Do you know where I can find documentation about the DirectX12 DDI (the user-mode DDI)? I was able to find documentation about the WDDM 2 kernel-mode DDI but I couldn’t find any information on the user-mode part. Thanks for any help!

  2. This link seems to be the only mention of it.

  3. Martin Fleisz says:

    Thanks Chuck but I had hoped for a documentation of the the DDI functions that are more or less defined in the d3d12umddi.h header file from the WDK. I could not find any documentation about it and without it’s kind of hard (or even impossible) to develop a D3D 12 display driver.

  4. Simon says:

    For my current project, I decided since I’m willing to target only Windows 10 users to take the plunge and learn Direct3D 12, having had some exposure in the past with both 9 and 11. I really really really like the D3D12 API a lot better than 11, which feels like a hideous pig of an API in comparison. I don’t want to go back.

    Much to my disappointment, it turns out that Windows 10 targets are not necessarily *guaranteed* to support D3D12 in their display driver. Basically my project is stopped one month in, and I have to restart the plumbing all over again and use D3D11. Kind of wish I had thought to check and confirm whether a lack of D3D12 driver under Windows 10 were actually a possibility. All of the hoopla about it being a “Windows 10 only” API had me make a stupid assumption that all win 10 users will be able to run it. D’oh. D3D11 sucks. BOOO!

    1. You can use the D3D12 API always on Windows 10. It’s the feature levels that change. If a card is on level 11 you can’t use advanced D3D12 features but that doesn’t mean the entire D3D12 API is unusable.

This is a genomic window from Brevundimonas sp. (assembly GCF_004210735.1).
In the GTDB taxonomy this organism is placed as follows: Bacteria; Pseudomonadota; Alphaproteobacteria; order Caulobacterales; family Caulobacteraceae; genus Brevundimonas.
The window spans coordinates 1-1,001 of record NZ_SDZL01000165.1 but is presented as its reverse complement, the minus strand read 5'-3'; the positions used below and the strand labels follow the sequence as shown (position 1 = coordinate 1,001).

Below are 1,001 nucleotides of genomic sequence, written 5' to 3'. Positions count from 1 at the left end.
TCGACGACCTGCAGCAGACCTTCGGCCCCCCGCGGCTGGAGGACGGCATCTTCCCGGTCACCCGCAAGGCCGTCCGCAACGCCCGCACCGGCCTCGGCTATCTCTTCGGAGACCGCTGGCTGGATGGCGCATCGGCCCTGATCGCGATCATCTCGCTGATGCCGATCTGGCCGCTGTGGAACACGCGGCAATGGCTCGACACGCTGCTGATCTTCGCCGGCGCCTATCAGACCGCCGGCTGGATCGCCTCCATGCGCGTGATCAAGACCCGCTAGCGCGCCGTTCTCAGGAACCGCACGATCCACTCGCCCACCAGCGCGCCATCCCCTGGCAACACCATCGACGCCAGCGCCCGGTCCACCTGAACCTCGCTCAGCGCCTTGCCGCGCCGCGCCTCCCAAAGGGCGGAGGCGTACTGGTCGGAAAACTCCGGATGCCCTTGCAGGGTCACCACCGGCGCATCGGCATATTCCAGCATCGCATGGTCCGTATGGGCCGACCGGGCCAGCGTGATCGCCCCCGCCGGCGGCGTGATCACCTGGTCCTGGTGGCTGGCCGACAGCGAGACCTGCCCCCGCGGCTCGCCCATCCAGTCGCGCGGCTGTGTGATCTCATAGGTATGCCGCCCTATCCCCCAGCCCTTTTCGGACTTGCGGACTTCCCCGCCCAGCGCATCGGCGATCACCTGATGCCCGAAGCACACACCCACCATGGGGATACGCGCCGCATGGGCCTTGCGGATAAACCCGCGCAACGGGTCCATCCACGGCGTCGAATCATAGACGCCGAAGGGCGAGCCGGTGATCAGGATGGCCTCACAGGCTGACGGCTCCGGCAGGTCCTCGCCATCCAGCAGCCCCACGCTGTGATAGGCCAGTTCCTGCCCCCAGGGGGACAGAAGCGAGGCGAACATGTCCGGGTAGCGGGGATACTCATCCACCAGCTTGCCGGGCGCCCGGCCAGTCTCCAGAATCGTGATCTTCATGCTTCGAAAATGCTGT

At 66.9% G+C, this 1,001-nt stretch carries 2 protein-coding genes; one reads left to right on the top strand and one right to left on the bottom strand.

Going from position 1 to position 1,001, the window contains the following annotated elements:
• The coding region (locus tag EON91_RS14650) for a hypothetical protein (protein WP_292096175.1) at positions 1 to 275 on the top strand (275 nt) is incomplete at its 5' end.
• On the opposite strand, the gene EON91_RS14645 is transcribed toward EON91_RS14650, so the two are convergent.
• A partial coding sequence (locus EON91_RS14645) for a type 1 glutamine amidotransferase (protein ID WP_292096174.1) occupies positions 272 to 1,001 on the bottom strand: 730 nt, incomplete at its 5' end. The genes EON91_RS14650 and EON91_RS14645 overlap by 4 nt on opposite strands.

1. Simon is correct here, Wessam. To successfully create a Direct3D 12 device, the system must have a WDDM 2.0 driver for the video device. While it is technically possible to write a WDDM 2.0 compliant driver for older video cards, no hardware vendor to date has provided a WDDM 2.0 driver for cards older than Direct3D hardware level 11.0.

        That said, if you look at PC gamers the majority of them have Direct3D 12 capable video cards (although not all of those are yet on Windows 10). Unlikely the Direct3D 10 era, it didn’t require that everyone buy new hardware, they just had to have ‘recent’ hardware. It really depends on your target audience.

        If you are going for a ‘breadth’ title, then DirectX 11 is probably a better choice. If you are writing a ‘core gamer’ title, and want to really push the hardware to it’s limits, then DirectX 12 only is a viable option which also happens to be supported by Xbox One.

  5. I’m curious to know about the resource creation paradigm in D3D12 (i.e. copying data to upload heaps then scheduling the GPU to pull from them). Was this what drivers did for us generally behind the scenes in D3D11? Or were they able to support somehow direct writes from the CPU to VRAM?


    1. DirectX 12 lays bare all the things that used to happen ‘by magic’ coordinated by the DirectX 11 runtime. In DirectX 12, the application is basically responsible for 90% of what the Runtime used to do.

      Exactly when to upload data to the GPU most optimally depends on the application. For some, a bulk one-time upload “as fast as possible” is the right choice. For other streaming-based games, being able to load a minimal set of assets and then upload on-demand without interrupting the main render loop is essential for a glitch-free experience.